May 28, 2010 - 12:25 pm
At age 59 I was diagnosed with PCa in mid-March after my PSA had risen from 3.8 to 4.3 in 18 months. 1 of 12 biopsy cores showed adenocarcinoma with 15% involvement. Gleason rating was 3+3=6. DRE was normal. Staged at T1c. I had a prostate volulme of 47 ml, a PSA velocity of 0.23 ng/ml/yr and a PSA doubling time of 9.3 years. There was no evidence of perineural invasion. A second opinion on the pathology slides confirmed the original reading of 3+3=6 Gleason score. Interestingly, after eliminating dairy and red meat from my diet my PSA score in mid-May had dropped to 2.8 which my doctor characterized as "great, but you still have cancer."
After several consulatations, a lot of study, and a careful investigation of surgery, various forms of radiation (both photon and proton), and active surveillance, I have elected to pursue treatment with the Cyberknife procedure.
Cyberknife uses a robot to deliver a high dose of radiation with sub-millimeter accuracy to the prostate. Four gold markers (called fiducials) -- about the size of a grain of rice -- are inserted into the prostate and detailed MRI and CT scans are used to track the movement of the prostate in real time so that the dosage is accurately delivered without damaging surrounding organs and tissue.
I had the fiducials implanted yesterday. It was a pretty simple procedue that inserted the fiducials into the prostaste via the perineum using a live sonagram video taken with a rectal monitor. Unlike the biopsy procedure where the needles are inserted transrectally, this procedure did not require enemas or antibiotics and there was no resultant blood in the urine or stool. Best of all, there was essentially no pain. I was sedated during the procedure and it was conducted without incident or after effect. Afterwards, an x-ray of the prostate was taken to ensure the fiducials were properly placed. There is a very slight soreness in the area of my perineum today but not enough to warrant any pain killers.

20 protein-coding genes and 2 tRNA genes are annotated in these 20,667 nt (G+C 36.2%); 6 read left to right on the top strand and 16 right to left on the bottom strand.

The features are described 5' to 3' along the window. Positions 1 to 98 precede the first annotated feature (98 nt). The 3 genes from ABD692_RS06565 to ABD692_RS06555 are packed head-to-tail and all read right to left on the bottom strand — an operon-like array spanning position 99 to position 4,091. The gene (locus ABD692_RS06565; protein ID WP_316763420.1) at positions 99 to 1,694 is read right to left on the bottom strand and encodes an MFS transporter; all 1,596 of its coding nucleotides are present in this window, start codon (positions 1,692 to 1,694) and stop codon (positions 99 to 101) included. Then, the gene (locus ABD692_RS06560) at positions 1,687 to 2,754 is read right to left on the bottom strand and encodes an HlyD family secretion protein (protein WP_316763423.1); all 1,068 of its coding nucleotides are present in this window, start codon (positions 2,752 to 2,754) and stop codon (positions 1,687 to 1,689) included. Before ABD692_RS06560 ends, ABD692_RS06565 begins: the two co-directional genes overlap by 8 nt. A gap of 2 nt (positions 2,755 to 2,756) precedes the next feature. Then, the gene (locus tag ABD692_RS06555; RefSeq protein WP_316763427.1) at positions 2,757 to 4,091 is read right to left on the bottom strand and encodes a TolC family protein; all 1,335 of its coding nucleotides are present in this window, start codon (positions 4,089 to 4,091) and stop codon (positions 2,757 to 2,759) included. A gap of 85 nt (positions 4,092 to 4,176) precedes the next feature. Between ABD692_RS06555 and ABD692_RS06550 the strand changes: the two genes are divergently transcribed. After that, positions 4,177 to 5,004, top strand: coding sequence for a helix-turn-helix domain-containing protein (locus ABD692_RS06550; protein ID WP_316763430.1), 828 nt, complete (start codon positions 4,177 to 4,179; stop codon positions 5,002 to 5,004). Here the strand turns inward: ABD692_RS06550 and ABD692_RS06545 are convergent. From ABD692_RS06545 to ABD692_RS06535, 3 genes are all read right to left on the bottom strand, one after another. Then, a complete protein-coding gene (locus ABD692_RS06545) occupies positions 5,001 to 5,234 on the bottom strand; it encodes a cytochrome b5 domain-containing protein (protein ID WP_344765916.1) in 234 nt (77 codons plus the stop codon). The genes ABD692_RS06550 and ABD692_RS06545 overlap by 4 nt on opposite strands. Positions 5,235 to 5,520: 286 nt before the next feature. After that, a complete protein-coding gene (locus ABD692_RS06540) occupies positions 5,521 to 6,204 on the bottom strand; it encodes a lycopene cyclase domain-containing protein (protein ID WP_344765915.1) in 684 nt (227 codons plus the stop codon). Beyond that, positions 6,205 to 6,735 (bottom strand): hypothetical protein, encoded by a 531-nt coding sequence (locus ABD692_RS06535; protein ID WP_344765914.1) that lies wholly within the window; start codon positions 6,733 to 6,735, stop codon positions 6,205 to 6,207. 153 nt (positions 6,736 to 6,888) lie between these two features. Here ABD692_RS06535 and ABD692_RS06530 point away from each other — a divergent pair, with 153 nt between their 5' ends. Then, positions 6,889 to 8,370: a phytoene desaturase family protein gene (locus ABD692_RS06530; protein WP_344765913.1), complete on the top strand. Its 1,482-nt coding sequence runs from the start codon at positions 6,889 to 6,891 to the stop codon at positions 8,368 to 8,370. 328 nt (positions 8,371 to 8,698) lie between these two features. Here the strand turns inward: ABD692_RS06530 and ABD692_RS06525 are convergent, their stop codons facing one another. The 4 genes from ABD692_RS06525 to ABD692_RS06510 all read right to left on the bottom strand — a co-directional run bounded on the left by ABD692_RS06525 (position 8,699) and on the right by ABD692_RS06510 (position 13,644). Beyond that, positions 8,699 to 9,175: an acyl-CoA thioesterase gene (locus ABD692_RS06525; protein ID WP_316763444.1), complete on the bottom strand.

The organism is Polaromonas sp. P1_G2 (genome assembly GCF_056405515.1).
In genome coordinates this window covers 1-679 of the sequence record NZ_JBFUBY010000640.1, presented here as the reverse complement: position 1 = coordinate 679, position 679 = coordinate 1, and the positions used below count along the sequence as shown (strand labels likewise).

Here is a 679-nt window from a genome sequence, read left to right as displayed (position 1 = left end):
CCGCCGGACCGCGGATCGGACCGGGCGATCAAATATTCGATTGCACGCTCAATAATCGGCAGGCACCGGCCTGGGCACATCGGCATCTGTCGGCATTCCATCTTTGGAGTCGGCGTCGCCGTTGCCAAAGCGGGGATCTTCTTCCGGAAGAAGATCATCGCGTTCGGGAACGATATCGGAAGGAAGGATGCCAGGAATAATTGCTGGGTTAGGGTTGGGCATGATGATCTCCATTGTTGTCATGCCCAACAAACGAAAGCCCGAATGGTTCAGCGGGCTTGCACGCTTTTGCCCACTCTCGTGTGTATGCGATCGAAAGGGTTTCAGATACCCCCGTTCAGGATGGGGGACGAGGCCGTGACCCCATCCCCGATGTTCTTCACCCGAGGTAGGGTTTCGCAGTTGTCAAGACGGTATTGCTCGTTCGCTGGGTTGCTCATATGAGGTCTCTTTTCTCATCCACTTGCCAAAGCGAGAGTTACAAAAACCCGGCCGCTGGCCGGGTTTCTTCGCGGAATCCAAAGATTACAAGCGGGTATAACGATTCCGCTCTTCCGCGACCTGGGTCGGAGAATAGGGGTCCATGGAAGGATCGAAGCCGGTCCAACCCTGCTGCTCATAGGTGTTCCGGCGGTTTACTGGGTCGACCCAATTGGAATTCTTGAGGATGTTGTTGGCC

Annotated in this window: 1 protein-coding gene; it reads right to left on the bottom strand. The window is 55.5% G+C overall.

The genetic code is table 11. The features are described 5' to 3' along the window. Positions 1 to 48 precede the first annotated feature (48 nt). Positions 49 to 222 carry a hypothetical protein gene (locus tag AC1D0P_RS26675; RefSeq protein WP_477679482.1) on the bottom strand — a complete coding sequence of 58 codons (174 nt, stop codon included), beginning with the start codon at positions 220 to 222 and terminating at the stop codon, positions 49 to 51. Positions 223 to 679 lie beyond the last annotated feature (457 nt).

The next step is to build a detailed 3-D picture of the prostate using a detailed MRI scan so that the dosage parameters can be calculated. This will take place in about a week as they have to wait to be sure that the fiducials are not moving. They will also build me a customized pod to lay in while undergoing radiation treatment to minimize body motion.
After the radiation plan is developed, the radiation is delivered in five sessions that each last about 45 minutes while the robot rotates about the body in six-degrees of axis while it adjusts itself to prostate movement. The prostate can move up to several millimeters in a short period of time through normal respiratory function, bladder filling, and gases in the colon so adjusting the robotic x-ray placement is critical in avoiding radiation to surrounding tissue.
In most cases, the radiation is delivered in five consecutive sessions. I had read a recent Stanford study that suggested a protocol that skipped a day between sessions to allow better recovery of tissue near the urethra and my physician team was ameniable to this delivery schedule.
I expect to start the radiation within a few weeks.
Cyberknife has a very low incidence of follow-on urinary difficulties which are mostly a sense of urgency and more frequent urination that resolves itself within a few days. Skipping days between radiation treatments is supposed to alleviate this potential side effect. Post treatment erectile function with Cyberknife indicates that men who have no ED before treatment are 85% potent following treatment. Men who experience a decrease in erectile function following treatment are treated successfully with Viagra-like drugs.
Success with Cyberknife, like all radiation treatments, is measured by reaching a stable PSA nadir at some point following treatment. Studies have shown that the higher dosages that can be delivered with Cyberknife are instrumental in a rapid PSA drop following treatment and a nadir that is typically below 1.0 ng/ml with a statistically insignificant percent of biological failures for men with early stage PCa (PSA <10, Gleason < 7, and Stage T1.)
My Tricare insurance covered Cyberknife without blinking. I understand Medicare also covers it. I've read that some insurance plans and HMOs may not cover Cyberknife although the procedure was approved for cancer treatment by the FDA in 2000.
Will keep you all posted as to the specifics of the treatment process and how it works for me.